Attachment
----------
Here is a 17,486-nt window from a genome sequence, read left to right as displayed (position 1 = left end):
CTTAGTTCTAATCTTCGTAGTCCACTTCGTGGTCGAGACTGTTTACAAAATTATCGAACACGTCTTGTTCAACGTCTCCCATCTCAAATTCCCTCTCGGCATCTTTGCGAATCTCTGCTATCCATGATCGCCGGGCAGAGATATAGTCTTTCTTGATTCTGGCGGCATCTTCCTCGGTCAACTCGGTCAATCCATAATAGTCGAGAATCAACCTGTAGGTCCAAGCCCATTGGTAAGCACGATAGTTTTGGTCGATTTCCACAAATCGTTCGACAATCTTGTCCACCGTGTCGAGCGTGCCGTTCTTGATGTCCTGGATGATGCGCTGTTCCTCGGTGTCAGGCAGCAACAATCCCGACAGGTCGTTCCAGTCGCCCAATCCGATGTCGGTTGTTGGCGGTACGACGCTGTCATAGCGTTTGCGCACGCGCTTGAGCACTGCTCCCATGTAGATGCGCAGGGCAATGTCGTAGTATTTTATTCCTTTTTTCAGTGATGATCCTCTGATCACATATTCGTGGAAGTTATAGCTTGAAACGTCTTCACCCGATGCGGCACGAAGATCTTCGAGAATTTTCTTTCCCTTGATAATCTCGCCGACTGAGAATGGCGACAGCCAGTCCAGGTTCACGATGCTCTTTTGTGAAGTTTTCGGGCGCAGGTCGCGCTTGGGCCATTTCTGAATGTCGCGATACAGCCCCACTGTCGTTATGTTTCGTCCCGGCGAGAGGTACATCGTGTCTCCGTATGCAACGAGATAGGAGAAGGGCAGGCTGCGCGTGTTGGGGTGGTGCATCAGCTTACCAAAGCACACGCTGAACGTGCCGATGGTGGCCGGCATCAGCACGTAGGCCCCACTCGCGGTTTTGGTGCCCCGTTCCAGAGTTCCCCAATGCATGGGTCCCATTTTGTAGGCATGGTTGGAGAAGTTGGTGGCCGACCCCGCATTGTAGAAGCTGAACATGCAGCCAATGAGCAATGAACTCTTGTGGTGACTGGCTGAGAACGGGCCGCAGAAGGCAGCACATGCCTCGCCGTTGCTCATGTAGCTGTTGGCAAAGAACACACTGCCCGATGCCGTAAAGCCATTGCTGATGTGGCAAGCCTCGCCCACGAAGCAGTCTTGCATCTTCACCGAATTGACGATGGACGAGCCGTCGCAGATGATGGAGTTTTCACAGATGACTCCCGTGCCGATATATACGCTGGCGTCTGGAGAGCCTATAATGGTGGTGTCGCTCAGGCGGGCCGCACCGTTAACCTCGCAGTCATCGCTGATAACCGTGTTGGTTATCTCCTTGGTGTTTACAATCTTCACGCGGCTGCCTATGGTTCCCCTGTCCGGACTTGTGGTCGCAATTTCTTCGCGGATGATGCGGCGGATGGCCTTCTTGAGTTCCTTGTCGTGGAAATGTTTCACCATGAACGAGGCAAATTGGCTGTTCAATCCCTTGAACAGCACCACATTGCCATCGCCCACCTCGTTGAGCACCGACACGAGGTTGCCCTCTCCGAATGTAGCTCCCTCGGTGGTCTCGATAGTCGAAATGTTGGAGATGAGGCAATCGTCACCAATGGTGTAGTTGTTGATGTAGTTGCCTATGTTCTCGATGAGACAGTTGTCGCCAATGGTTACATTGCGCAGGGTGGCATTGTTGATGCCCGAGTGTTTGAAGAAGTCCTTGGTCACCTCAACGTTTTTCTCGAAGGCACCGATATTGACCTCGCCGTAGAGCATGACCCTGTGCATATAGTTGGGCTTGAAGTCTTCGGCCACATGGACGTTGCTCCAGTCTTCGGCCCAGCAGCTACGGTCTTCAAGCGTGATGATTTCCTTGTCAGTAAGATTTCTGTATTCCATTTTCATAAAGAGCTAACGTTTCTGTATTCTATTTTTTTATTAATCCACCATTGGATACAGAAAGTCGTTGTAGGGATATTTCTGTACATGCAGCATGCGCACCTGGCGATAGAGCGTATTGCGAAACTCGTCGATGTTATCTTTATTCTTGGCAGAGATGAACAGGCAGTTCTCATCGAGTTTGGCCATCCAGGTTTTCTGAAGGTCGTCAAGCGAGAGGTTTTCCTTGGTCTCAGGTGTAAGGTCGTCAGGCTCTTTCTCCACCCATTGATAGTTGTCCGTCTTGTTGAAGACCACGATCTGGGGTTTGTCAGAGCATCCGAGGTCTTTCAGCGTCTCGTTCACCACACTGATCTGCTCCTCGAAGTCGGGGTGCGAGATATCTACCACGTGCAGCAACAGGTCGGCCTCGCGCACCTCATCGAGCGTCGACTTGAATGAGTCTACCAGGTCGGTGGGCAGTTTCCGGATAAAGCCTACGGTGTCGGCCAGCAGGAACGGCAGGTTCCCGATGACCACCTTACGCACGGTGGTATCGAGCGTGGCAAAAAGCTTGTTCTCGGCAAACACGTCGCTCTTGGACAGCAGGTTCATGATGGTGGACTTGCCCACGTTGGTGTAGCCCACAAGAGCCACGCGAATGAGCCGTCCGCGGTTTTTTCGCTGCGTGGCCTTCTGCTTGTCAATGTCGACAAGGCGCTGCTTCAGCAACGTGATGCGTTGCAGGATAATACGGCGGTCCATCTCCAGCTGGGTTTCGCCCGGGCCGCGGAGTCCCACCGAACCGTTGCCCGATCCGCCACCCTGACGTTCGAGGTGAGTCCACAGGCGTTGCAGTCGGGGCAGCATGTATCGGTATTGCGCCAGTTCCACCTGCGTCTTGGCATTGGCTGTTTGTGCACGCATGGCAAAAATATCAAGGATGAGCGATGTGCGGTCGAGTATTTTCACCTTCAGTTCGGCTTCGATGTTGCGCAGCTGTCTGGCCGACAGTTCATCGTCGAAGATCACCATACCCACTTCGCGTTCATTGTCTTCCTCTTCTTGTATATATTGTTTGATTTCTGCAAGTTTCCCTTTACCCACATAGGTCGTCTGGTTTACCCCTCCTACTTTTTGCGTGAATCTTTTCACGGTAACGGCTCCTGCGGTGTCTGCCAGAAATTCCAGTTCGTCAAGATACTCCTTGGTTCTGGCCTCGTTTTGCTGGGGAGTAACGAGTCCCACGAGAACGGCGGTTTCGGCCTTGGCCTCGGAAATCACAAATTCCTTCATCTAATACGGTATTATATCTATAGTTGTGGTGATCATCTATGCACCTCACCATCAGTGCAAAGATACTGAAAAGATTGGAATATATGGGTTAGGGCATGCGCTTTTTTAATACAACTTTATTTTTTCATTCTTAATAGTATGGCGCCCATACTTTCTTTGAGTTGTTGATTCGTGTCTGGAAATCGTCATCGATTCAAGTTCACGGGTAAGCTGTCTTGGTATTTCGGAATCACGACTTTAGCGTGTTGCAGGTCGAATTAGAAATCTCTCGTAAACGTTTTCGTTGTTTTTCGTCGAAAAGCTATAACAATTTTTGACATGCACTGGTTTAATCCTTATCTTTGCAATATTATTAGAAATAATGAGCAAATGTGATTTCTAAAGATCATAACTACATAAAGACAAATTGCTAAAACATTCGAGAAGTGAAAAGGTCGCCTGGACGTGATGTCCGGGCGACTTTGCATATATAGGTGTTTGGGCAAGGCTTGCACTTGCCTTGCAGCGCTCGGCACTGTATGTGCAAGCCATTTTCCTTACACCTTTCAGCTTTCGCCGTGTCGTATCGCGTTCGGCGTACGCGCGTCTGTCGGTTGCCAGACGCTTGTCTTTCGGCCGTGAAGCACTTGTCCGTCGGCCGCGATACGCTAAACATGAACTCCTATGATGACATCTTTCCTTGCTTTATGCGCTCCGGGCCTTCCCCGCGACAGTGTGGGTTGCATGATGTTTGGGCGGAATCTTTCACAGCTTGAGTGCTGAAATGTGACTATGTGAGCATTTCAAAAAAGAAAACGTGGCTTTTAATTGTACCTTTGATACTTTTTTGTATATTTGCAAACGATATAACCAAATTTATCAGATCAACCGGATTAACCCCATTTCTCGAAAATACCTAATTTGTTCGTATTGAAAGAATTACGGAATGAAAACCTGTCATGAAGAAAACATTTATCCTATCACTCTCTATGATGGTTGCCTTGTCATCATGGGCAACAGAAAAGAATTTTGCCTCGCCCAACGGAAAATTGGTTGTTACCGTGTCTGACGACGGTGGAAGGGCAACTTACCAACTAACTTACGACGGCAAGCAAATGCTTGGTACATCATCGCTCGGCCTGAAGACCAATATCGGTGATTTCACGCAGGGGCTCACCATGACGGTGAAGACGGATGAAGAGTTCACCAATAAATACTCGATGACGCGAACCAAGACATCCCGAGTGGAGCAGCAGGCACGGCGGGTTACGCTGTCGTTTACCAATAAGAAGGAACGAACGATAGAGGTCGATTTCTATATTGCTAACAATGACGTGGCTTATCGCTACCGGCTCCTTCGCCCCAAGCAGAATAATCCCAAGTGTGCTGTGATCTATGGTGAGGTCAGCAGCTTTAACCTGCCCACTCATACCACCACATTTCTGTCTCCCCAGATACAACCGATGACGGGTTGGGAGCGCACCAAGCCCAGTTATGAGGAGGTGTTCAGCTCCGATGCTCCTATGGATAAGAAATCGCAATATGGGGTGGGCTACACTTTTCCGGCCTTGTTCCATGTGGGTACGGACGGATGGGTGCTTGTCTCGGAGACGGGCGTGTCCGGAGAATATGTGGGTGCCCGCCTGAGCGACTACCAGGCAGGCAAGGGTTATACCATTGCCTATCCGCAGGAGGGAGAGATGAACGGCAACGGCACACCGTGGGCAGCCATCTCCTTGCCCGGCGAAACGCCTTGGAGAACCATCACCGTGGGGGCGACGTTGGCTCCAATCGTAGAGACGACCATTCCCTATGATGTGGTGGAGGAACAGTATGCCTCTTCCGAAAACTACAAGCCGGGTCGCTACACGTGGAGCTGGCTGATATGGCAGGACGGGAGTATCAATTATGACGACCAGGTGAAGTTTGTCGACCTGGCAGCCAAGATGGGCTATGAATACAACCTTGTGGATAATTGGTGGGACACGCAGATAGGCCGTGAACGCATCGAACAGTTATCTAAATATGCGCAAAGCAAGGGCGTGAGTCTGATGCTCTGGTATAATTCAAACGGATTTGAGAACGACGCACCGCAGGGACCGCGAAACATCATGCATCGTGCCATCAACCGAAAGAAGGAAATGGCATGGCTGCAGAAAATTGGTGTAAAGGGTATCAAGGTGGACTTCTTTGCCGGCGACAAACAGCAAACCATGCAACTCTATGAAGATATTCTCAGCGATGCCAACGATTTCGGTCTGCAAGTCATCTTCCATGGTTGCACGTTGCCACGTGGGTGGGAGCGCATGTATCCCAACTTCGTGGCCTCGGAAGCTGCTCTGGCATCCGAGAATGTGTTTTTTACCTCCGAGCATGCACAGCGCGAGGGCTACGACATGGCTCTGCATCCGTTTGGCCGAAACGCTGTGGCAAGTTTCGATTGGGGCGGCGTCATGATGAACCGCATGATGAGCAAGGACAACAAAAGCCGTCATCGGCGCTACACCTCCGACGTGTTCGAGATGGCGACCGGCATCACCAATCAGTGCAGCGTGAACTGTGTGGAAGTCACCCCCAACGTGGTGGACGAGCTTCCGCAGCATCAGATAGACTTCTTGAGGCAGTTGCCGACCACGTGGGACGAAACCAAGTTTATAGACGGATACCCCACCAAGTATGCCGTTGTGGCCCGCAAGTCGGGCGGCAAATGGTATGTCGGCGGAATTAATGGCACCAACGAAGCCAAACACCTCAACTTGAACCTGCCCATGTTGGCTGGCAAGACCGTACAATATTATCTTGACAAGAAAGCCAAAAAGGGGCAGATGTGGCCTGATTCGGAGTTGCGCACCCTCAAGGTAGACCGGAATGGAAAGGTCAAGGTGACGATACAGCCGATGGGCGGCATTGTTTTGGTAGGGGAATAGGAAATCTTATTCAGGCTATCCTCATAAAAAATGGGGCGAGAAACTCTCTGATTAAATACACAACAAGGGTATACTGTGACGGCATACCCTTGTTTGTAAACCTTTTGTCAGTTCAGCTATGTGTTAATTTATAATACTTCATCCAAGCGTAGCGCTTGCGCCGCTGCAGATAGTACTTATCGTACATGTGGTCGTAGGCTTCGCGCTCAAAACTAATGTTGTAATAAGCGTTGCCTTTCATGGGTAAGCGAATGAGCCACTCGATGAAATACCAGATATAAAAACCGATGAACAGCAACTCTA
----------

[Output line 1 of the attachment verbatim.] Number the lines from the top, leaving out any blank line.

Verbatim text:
Here is a 17,486-nt window from a genome sequence, read left to right as displayed (position 1 = left end):